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Tuesday, August 1, 2017

Building Fluency in the Upper Grades

How do you get your upper elementary kids to reread for fluency practice?  Ideas that students love to do from The Research Based Classroom
If your students are like mine, there are a few that need some serious fluency practice.  And they're the ones that don't love to read in their free time and definitely don't want to spend their time rereading.  Then there's the majority of your students who are great readers, but they really lack when they read aloud.  Last there's that student who is trying too hard to put expression into his/her reading and it's so distracting, plus a few who really do have great fluency.  So how do you help all of these students become more fluent readers?  Even more importantly, how do you get them to do repeated readings without hearing all of those complaints?  And what about those students who really do have good fluency, what will benefit them too?

Fluency in the upper elementary classroom is too often neglected. But here is an easy to implement fluency practice that your students will LOVE.

Picture Books


Go to your school library and pick out 30 repetitive and fun picture books.  I'm sure your librarian can help with titles.  I just went down to the basement and looked for the books my own children loved when they were 3 - 6 years old.  I picked out the books I've read so many times that I practically know them by heart even today.  Most of them are short, repetitive, and just fun.  I brought them to school and put them in a tub.  Right away my fifth graders wanted to know why these books were here.  They were so curious, but I waited until the afternoon to tell them about the books.  I figured a little anticipation wouldn't hurt.  

When our guided reading time finally came,  I gathered them around me and explained that I was worried about the students in the younger grades and how they really needed good reading models to help them learn to read.  We talked about how reading out loud is very different from reading to yourself.  I barely got past the fact that you need to slow down so your listener has time to think and my students were already thinking of people who were good at reading out loud and those that weren't.  They were thinking of adults who were good and some who they didn't like to have read to them.  (Ok, I promised, I won't let any substitutes read our read aloud anymore.  I had no idea they hated that!) I let them help start a list of what good reading models would sound like and what they would do.  I explained that we were going to practice to make sure we're good models for the kindergarten and first grade classes. Then I started pulling out the books one by one and giving a quick one sentence summary about each book.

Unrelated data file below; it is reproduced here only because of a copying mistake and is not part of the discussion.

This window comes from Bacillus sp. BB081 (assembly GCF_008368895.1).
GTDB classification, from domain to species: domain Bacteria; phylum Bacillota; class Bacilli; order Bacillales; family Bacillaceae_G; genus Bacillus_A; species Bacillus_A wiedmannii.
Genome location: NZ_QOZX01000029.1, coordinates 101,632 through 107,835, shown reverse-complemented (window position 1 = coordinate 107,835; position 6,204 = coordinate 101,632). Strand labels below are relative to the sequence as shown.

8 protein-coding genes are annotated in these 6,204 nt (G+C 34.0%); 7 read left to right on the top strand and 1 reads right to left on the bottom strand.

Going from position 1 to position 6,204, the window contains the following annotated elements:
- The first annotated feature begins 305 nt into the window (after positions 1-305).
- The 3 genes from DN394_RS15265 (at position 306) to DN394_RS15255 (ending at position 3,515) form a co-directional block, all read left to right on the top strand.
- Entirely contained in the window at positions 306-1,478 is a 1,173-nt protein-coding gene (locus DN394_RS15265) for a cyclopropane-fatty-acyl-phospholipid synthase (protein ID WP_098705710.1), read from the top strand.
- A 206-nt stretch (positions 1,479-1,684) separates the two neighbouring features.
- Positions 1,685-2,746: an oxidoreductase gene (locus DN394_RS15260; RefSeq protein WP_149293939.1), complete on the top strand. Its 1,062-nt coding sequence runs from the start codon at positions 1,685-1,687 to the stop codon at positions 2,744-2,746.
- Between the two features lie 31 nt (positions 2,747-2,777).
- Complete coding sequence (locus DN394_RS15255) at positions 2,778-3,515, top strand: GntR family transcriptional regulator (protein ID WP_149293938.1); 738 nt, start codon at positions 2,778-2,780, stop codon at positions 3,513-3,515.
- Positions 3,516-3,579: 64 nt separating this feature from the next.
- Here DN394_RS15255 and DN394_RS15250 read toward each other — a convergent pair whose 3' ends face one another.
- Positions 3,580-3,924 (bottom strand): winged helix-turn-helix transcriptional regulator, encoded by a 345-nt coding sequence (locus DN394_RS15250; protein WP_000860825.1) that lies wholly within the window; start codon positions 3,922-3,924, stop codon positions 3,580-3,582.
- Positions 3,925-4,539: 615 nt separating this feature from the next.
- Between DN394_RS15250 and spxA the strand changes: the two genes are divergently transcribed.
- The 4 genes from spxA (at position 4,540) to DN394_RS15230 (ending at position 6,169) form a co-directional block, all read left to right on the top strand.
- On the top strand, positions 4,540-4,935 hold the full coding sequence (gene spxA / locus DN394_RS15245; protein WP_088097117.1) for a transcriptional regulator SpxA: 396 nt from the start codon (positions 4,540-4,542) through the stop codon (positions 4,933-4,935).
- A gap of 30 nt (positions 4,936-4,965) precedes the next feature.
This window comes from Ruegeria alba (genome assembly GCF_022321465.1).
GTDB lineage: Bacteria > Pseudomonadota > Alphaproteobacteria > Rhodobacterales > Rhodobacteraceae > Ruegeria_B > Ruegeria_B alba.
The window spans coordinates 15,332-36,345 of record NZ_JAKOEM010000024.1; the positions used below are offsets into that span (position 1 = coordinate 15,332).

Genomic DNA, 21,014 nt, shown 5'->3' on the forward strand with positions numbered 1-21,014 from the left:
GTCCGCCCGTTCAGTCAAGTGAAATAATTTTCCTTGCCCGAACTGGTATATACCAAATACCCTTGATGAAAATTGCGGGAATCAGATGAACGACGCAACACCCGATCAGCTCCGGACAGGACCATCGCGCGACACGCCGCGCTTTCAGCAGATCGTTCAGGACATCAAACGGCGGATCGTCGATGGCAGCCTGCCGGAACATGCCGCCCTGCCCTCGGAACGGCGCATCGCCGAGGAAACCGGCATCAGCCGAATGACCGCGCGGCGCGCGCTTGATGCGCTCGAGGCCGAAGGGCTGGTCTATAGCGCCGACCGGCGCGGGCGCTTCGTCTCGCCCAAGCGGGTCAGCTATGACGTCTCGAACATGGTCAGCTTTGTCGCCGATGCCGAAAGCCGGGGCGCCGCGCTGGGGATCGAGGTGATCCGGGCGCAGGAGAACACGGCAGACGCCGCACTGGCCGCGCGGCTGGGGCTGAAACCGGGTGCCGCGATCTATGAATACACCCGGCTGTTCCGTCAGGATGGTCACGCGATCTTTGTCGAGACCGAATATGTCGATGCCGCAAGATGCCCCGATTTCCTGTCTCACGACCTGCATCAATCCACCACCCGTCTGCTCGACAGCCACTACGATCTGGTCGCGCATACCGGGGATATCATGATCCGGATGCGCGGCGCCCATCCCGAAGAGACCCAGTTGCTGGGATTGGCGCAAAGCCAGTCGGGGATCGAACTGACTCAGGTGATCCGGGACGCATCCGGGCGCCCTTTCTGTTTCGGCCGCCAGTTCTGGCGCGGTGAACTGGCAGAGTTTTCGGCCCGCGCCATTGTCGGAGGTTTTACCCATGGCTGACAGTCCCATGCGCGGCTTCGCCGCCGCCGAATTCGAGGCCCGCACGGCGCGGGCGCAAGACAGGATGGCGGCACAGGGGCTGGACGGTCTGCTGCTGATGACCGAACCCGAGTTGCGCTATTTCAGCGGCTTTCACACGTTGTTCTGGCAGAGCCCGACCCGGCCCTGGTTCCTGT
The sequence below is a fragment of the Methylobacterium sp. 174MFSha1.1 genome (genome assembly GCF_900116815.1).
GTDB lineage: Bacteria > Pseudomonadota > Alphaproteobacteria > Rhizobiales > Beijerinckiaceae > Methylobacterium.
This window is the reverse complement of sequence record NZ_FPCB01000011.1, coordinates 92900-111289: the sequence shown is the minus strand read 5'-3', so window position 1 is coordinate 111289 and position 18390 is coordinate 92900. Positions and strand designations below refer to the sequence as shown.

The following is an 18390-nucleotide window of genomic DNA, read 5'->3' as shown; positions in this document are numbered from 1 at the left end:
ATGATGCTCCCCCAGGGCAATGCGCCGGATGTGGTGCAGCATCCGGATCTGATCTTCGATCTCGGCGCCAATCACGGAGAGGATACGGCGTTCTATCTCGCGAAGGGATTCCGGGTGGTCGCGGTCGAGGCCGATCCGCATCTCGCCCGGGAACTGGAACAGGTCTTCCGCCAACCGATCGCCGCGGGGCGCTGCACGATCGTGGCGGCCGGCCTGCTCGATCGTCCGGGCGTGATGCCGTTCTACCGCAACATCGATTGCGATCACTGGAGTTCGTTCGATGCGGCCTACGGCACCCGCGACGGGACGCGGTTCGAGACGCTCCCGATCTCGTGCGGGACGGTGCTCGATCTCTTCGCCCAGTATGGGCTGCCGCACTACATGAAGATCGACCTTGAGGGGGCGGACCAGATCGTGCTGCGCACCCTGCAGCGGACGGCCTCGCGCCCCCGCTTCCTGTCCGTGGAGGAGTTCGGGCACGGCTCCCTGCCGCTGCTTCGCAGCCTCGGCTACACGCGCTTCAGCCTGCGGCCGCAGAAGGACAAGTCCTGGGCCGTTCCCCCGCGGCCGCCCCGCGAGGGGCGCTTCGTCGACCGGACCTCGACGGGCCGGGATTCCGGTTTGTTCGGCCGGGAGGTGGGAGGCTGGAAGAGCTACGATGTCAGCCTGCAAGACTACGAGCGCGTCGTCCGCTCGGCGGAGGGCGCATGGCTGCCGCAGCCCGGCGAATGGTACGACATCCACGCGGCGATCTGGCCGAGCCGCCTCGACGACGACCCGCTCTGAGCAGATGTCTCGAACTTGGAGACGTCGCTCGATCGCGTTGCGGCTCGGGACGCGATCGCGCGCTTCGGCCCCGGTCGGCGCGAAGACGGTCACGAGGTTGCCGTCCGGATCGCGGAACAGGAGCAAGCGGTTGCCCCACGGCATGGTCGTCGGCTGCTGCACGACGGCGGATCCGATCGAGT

My students took 5-10 minutes each day for the next four days practicing for our first class.  Each student picked one book.  They read to themselves, they read to partners, some even read to their families.  They graded themselves, graded each other, and worked hard to make their read aloud perfect.  Click on the picture below to grab my grading sheet.


On the fifth day we met up with a kindergarten class.  I had more students, which actually made it easier to move around my fifth grade readers.  Each fifth grader took a kindergartener to a spot in the library.  They sat side-by-side and my fifth graders read their books.  The extra students stood in a line by me.  When a fifth grader finished, they raised their hand and one of the extras ran over and took their place.  Then the fifth grade reader hopped into line and waited to read again.  Most of my fifth graders read their book 3-5 times in the 20 minutes and they loved it.  We did it again with a first grade class the next day.  My fifth graders thought it was all about helping the younger kids and really enjoyed it. 

 Any picture books that aren't too long will work.  I especially liked rhyming or repetitive ones because they were easier for my students to get the flow of the reading. Remember that when the books are a little on the easy side, your students can focus on the fluency.  Here's a list of some of the books I used (clicking on the titles will take you to Amazon):

The Day the Goose Got Loose
Hip, Hip, Hooray for Annie McRae
I Need My Monster
On the Morn of Mayfest
The Seven Silly Eaters
Big Pumpkin
If You Take a Mouse to School
If You Take a Mouse to the Movies
If You Give a Moose a Muffin
If You Give a Mouse a Cookie (If You Give...)

2 comments:

  1. I love this and we did it in our Summer School Class only our students read to Community Helpers - Fireman, Policeman, School Nurse, West Point Cadet and Therapy Dog! As a sub I take issue with no subs allowed to read aloud. Let the kids use the rubric on adults! I'm a sub and I am great at read aloud - the kids beg me not to stop.

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    1. I need a sub like you!!! I was shocked at how many of my students had complaints, not just about subs either. They included previous teachers and the librarian too. I think it would be great to use the rubric on adults, but would it be too offensive? I can see us using it with student teachers. Thanks for the idea.

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